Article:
Microsoft Introduces New Remote Sensing Features for IoT – Remote Sensor


Microsoft today announced remote sensing features that have been added to the sensor platform on Windows 10.

A remote sensor is a sensor that’s usually not on the device running the application. This device may or may not be running Windows and may not even have a display or a user interface.

There are primarily two flavors when it comes to remote sensors:

  1. Remote sensors that are on Things with their apps on Windows devices. For example, we have a multitude of Things in smart homes and fitness gadgets all around us, and these devices have sensors for things like temperature, humidity, air quality, heart rate and blood pressure, just to name a few. In this case, the sensors are on these Things, but the app itself may be on your phone or desktop device.
  2. Remote sensors that are on Windows devices with their apps on Things. If you have a Thing that does not run an operating system or does not have sensors, then in this case, you are remotely using the sensors that are on your phone or your tablet to provide inputs/data to your Things.

OpenT2T for remote sensing

One of the problems we have been attempting to solve over the last several months has been how to connect to the plethora of Things appearing everywhere. Sensors are part of several of these Things, especially in the health and fitness and smart home areas. As these Things use multiple communication protocols—like Bluetooth, Zigbee, Zwave, et cetera—it has been challenging for both sensor manufacturers and app developers to build a solution for interaction.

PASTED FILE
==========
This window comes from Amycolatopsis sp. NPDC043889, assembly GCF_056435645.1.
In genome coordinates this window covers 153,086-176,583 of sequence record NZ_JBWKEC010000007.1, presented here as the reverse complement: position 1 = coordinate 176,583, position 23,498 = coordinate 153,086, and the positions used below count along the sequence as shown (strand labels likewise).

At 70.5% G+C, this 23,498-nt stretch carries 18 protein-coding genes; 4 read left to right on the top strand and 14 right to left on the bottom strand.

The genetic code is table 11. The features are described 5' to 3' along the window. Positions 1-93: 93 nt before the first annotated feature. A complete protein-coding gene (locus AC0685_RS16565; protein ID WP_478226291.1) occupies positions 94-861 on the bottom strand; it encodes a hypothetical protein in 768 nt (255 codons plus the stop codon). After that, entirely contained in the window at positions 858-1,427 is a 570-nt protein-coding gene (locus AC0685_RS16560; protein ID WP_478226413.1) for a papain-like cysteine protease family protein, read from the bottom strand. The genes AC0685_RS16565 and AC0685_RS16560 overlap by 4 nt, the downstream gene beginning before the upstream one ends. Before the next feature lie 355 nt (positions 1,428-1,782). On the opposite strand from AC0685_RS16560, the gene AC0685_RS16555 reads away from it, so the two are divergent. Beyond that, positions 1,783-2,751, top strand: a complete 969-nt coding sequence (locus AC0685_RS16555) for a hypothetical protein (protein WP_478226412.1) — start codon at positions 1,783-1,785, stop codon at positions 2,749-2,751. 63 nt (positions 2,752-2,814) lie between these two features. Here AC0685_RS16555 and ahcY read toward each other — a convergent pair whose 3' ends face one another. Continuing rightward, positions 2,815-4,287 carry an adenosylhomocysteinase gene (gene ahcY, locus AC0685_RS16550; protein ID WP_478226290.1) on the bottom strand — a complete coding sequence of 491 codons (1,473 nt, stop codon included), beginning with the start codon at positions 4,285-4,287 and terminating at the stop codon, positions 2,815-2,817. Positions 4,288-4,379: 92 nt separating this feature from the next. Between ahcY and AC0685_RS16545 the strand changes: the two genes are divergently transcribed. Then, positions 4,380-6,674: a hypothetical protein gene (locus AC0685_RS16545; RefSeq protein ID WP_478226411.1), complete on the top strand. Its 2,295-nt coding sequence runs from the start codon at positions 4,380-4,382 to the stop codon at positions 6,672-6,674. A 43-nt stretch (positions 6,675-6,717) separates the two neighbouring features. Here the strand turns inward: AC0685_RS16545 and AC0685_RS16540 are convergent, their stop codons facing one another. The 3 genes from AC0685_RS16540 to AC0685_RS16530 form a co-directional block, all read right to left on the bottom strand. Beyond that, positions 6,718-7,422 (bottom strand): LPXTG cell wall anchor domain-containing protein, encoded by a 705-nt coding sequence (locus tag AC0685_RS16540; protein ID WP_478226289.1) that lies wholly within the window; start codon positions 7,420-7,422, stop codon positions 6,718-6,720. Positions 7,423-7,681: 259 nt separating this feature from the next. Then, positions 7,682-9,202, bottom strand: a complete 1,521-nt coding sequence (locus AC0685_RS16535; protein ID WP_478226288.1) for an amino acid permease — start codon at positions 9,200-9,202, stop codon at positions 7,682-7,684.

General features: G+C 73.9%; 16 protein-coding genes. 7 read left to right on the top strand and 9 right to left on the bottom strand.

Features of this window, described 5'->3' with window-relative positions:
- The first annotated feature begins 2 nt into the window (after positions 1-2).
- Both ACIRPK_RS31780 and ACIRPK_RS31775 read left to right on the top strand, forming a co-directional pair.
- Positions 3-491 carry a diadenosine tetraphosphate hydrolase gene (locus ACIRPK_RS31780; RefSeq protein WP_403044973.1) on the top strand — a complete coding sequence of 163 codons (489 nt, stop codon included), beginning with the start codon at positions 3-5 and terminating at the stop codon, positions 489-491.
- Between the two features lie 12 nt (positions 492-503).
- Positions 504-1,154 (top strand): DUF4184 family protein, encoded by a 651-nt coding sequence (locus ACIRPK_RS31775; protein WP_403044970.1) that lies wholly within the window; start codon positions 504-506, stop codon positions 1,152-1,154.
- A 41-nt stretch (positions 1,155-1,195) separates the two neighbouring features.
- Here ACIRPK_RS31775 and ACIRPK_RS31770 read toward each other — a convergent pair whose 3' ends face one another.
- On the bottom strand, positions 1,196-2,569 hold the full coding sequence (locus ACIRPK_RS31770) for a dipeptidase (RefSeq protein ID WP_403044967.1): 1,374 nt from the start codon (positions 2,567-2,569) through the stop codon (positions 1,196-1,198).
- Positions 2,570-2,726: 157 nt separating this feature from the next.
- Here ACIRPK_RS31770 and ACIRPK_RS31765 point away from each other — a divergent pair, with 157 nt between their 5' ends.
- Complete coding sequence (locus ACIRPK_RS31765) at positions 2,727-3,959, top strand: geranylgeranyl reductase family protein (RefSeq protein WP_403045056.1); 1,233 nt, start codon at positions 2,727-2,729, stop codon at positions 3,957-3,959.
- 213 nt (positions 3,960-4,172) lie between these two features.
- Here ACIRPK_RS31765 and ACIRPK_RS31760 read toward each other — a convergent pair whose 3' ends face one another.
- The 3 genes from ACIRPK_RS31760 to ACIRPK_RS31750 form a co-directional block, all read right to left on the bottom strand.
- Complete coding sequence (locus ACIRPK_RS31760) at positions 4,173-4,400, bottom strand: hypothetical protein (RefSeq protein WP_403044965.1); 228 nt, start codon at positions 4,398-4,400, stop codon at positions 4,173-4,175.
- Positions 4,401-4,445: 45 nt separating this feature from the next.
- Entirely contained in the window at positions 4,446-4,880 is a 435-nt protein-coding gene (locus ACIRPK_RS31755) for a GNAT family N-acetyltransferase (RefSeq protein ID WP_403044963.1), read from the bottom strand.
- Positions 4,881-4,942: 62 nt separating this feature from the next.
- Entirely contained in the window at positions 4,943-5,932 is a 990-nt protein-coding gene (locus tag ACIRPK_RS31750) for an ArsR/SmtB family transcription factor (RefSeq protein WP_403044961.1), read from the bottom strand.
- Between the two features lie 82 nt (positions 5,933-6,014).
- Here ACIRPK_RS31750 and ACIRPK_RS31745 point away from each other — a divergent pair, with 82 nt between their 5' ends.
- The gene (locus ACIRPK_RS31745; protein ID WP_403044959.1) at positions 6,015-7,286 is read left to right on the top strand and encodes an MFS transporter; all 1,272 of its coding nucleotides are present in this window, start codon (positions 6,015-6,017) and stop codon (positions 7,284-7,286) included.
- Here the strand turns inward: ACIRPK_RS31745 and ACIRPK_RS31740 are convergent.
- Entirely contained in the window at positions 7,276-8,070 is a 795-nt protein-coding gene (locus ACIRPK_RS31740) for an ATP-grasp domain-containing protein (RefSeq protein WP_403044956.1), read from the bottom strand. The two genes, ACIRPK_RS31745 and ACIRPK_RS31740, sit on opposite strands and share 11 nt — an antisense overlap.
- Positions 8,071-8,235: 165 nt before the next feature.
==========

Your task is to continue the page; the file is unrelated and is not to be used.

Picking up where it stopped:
Windows IoT Remote Client

Remote Sensor

Windows IoT Remote Client has been recently introduced to remotely control Universal Windows Platform (UWP) apps running on Window 10 IoT Core devices. Remote control can be established from any Windows 10 desktop PC, tablet, or phone, putting a display on a device without one.

Check out this video demonstrating the technology. As you can see, an accelerometer on the tablet is used to remotely control a Thing that is a Windows IoT Core device. The code you have to write for accessing the sensors remotely is exactly the same code used to implement an on-device local sensor. Code samples can be found here.

Users connect to their Windows 10 IoT Core devices through a Microsoft Store application installed on their Windows 10 companion device of choice. The UI generated by the UWP application running on the Windows 10 IoT Core device is remoted to the display of the companion device, while input and sensor data are sent in the opposite direction.

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